Gala, he believes, may be able to cross these boundaries by trying to include the gentrifiers in the productions, by giving both sides a platform on which they can speak and listen to what one another has to say.

Aviles added that neither his community nor the gentrifiers are going anywhere, so they need to learn how to live with each other.

“If you want to participate and if you’re comfortable being with people that are different than you, you’re welcome,” Aviles said. “And that’s one of the things that needs to happen with gentrifiers, we all have to find a way to be comfortable with one another.”

Arts Collective Takes Aim at Capitalism with Massive Illustrations

By Elijah Fosl

Emphatically gesturing in front of a small audience, Entre Aguas guided his hand from detail to detail on the enormous map behind him. The map was completely covered in bugs, guns, brand names, and horrifying mechanical figures.

Aguas, a short, tough, 33-year-old Miami-born man of Colombian descent, is a member of the small radical arts group known as the Beehive Collective.

The group has worked on a variety of issues from strip mining to fair trade agreements, but on Friday Aguas presented their work on resistance against capitalism in Mesoamerica, from Southern Mexico to Northern Colombia.

The presentation was held in American University’s Bender Library last Friday to as a part of Sustainable Development Week.

Behind Aguas, machete-wielding corn clashed with robotic police, a faceless judge played whack-a-mole with political groups, and a mechanical doctor surgically altered the geography of Mexico.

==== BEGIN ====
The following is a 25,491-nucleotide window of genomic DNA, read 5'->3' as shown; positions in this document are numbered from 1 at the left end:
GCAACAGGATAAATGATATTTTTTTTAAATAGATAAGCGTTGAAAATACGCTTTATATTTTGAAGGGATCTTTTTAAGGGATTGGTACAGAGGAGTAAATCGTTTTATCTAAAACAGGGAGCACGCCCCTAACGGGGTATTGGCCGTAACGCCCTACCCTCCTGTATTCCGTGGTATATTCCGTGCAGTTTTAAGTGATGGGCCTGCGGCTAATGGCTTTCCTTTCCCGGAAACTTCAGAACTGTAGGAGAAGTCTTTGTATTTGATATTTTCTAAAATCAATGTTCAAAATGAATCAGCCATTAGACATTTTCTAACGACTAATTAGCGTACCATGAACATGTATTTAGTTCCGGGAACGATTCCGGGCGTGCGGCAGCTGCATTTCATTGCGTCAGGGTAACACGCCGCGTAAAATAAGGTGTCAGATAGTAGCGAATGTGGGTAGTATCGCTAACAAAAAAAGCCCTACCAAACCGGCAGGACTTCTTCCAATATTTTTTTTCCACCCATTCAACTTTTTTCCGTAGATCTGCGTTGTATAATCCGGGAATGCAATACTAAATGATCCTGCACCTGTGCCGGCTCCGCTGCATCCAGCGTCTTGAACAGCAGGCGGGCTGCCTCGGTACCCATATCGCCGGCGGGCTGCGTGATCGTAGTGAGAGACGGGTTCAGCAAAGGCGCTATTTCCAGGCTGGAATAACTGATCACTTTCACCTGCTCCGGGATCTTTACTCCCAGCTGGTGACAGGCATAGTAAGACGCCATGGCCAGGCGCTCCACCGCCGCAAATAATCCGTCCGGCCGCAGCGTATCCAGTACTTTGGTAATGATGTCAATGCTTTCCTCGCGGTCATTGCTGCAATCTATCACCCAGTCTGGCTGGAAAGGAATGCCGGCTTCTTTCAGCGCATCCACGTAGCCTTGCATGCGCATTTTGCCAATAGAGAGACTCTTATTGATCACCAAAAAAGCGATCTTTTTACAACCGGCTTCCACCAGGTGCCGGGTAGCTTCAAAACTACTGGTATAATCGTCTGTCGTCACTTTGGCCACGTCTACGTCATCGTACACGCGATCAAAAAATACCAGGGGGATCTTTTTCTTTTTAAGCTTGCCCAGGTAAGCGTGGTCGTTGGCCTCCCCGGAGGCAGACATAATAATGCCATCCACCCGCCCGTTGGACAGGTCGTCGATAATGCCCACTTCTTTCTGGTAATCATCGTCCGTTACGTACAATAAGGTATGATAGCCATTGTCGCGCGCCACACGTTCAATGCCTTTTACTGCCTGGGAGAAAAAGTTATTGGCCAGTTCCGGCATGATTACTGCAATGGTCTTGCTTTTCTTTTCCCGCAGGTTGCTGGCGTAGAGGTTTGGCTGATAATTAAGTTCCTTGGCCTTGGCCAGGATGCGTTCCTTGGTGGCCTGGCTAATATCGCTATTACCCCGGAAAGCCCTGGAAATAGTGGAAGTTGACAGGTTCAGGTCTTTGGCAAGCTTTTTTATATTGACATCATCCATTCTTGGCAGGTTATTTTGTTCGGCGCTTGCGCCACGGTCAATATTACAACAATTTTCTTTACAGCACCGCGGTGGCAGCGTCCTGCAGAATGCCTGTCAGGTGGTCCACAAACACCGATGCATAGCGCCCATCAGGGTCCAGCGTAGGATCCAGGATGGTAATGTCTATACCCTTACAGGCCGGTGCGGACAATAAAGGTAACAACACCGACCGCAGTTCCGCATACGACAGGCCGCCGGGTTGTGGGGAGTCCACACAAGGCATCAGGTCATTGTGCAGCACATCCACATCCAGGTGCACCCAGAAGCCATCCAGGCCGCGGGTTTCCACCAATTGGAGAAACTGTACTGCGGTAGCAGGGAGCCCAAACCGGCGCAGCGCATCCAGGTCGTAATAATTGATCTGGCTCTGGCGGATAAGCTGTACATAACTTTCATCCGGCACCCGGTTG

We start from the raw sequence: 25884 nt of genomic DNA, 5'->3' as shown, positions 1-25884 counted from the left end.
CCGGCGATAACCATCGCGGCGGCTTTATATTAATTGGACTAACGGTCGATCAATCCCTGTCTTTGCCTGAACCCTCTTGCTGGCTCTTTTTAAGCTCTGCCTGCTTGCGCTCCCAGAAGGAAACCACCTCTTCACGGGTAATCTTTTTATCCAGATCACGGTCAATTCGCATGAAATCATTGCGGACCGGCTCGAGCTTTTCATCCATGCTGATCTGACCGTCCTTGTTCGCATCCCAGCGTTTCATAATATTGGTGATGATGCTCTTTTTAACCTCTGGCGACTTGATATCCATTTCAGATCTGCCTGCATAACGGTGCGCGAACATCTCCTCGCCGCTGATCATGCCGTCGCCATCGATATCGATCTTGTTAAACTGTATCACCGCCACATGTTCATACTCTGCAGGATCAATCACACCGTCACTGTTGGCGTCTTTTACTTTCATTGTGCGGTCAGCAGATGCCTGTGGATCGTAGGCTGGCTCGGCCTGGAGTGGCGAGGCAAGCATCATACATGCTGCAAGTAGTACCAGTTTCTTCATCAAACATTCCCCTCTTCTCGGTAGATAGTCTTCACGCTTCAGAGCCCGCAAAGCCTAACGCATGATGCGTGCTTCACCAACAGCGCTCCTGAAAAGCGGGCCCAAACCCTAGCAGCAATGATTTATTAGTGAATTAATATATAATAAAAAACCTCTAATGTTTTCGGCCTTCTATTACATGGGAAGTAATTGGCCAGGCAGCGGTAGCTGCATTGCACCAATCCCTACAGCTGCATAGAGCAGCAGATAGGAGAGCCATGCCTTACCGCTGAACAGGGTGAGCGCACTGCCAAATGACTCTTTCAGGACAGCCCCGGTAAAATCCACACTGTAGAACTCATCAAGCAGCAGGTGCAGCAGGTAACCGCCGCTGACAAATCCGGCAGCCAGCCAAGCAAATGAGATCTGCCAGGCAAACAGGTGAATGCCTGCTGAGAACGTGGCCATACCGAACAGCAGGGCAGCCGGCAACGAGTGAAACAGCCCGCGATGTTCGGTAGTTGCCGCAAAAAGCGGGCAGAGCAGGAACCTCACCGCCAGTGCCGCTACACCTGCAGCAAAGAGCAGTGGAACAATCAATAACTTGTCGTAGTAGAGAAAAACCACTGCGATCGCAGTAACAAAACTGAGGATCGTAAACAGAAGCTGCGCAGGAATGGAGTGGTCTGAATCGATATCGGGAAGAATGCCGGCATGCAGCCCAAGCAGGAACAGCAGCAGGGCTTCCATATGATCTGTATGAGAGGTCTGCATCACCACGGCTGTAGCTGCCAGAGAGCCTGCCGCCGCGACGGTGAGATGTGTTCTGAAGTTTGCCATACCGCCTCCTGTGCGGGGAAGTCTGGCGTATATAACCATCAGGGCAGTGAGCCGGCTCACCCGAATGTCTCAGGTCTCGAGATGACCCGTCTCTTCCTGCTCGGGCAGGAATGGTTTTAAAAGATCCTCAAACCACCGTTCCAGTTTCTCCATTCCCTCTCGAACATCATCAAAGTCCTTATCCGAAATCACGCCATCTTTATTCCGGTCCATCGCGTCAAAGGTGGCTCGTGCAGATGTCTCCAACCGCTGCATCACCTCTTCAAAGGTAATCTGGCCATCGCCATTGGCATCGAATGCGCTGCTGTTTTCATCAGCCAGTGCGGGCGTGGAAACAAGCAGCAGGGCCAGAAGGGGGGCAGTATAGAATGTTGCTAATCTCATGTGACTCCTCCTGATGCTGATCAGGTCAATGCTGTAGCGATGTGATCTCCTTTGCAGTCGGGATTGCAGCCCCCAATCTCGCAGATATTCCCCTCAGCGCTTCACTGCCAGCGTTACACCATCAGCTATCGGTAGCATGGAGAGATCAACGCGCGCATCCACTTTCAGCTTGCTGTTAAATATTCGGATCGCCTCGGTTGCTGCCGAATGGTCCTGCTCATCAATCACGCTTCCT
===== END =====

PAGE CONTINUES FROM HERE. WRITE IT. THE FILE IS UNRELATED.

Each of the thousands of insects and nightmarish creatures represented a different aspect of the past and present of imperialism in the region. Together, these images contributed to a giant tapestry, an illustration over ten feet long.

Entre Aguas points out details on the huge illustrated canvas behind him. Photo by Elijah Fosl
Entre Aguas points out details on the huge illustrated canvas behind him. Photo by Elijah Fosl

The collective, founded in 1999, uses images and artwork rather than speech or text to tell vast and complex histories of colonialism, capitalism, and the communities organizing to fight against them.

“In many organizing communities we lack an effective communication tool,” Aguas said. “With graphics, it doesn’t matter if you’re educated or if you have electricity.”

The selected works he presented to the small group of students on Friday portrayed one story from two sides, Aguas said.

The smaller told the history of trade colonization from the perspective of four institutions: the World Bank, the International Monetary Fund, the World Trade Organization, and the Interamerican Development Bank. Each was depicted as a faceless, mechanical character extracting life from the land and animals.

The other tapestry, more than twice the size of the first, showed another story altogether. Here, multitudes of local communities were depicted as different animals and plants, communicating and working together to fight off industry and consumerism.